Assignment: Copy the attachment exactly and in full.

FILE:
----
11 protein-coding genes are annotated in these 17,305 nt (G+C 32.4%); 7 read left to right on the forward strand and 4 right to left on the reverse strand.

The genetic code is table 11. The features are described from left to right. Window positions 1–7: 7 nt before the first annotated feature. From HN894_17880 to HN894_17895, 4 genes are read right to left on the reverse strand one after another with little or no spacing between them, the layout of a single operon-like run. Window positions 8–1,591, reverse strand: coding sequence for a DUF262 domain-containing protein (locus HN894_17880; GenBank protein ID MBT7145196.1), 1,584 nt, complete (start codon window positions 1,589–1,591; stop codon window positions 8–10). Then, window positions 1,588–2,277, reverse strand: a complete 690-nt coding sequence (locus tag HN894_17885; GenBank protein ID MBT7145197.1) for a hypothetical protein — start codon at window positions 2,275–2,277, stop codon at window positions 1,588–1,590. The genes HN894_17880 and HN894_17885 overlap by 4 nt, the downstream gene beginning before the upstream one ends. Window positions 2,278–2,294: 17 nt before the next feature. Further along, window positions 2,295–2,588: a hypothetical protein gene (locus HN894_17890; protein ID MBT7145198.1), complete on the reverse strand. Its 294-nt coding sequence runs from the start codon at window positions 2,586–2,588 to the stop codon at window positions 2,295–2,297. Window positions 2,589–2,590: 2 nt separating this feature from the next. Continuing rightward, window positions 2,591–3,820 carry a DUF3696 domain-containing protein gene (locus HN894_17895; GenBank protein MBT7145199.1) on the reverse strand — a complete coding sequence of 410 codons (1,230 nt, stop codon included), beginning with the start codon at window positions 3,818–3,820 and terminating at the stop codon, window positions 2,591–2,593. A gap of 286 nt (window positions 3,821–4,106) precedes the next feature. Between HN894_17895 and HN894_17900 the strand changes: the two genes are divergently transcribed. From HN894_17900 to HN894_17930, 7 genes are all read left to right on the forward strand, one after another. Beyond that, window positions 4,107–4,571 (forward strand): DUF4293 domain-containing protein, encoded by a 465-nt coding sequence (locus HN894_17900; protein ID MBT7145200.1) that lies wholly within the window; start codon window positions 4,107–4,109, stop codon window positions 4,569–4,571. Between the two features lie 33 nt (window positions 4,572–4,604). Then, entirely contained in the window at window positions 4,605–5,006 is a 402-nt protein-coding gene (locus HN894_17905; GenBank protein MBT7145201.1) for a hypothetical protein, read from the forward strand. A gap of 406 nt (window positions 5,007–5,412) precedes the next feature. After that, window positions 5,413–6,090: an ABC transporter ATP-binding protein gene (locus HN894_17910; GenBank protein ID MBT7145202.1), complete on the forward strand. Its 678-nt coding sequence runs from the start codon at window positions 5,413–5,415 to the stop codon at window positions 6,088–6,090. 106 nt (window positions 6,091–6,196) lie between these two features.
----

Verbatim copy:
11 protein-coding genes are annotated in these 17,305 nt (G+C 32.4%); 7 read left to right on the forward strand and 4 right to left on the reverse strand.

The genetic code is table 11. The features are described from left to right. Window positions 1–7: 7 nt before the first annotated feature. From HN894_17880 to HN894_17895, 4 genes are read right to left on the reverse strand one after another with little or no spacing between them, the layout of a single operon-like run. Window positions 8–1,591, reverse strand: coding sequence for a DUF262 domain-containing protein (locus HN894_17880; GenBank protein ID MBT7145196.1), 1,584 nt, complete (start codon window positions 1,589–1,591; stop codon window positions 8–10). Then, window positions 1,588–2,277, reverse strand: a complete 690-nt coding sequence (locus tag HN894_17885; GenBank protein ID MBT7145197.1) for a hypothetical protein — start codon at window positions 2,275–2,277, stop codon at window positions 1,588–1,590. The genes HN894_17880 and HN894_17885 overlap by 4 nt, the downstream gene beginning before the upstream one ends. Window positions 2,278–2,294: 17 nt before the next feature. Further along, window positions 2,295–2,588: a hypothetical protein gene (locus HN894_17890; protein ID MBT7145198.1), complete on the reverse strand. Its 294-nt coding sequence runs from the start codon at window positions 2,586–2,588 to the stop codon at window positions 2,295–2,297. Window positions 2,589–2,590: 2 nt separating this feature from the next. Continuing rightward, window positions 2,591–3,820 carry a DUF3696 domain-containing protein gene (locus HN894_17895; GenBank protein MBT7145199.1) on the reverse strand — a complete coding sequence of 410 codons (1,230 nt, stop codon included), beginning with the start codon at window positions 3,818–3,820 and terminating at the stop codon, window positions 2,591–2,593. A gap of 286 nt (window positions 3,821–4,106) precedes the next feature. Between HN894_17895 and HN894_17900 the strand changes: the two genes are divergently transcribed. From HN894_17900 to HN894_17930, 7 genes are all read left to right on the forward strand, one after another. Beyond that, window positions 4,107–4,571 (forward strand): DUF4293 domain-containing protein, encoded by a 465-nt coding sequence (locus HN894_17900; protein ID MBT7145200.1) that lies wholly within the window; start codon window positions 4,107–4,109, stop codon window positions 4,569–4,571. Between the two features lie 33 nt (window positions 4,572–4,604). Then, entirely contained in the window at window positions 4,605–5,006 is a 402-nt protein-coding gene (locus HN894_17905; GenBank protein MBT7145201.1) for a hypothetical protein, read from the forward strand. A gap of 406 nt (window positions 5,007–5,412) precedes the next feature. After that, window positions 5,413–6,090: an ABC transporter ATP-binding protein gene (locus HN894_17910; GenBank protein ID MBT7145202.1), complete on the forward strand. Its 678-nt coding sequence runs from the start codon at window positions 5,413–5,415 to the stop codon at window positions 6,088–6,090. 106 nt (window positions 6,091–6,196) lie between these two features.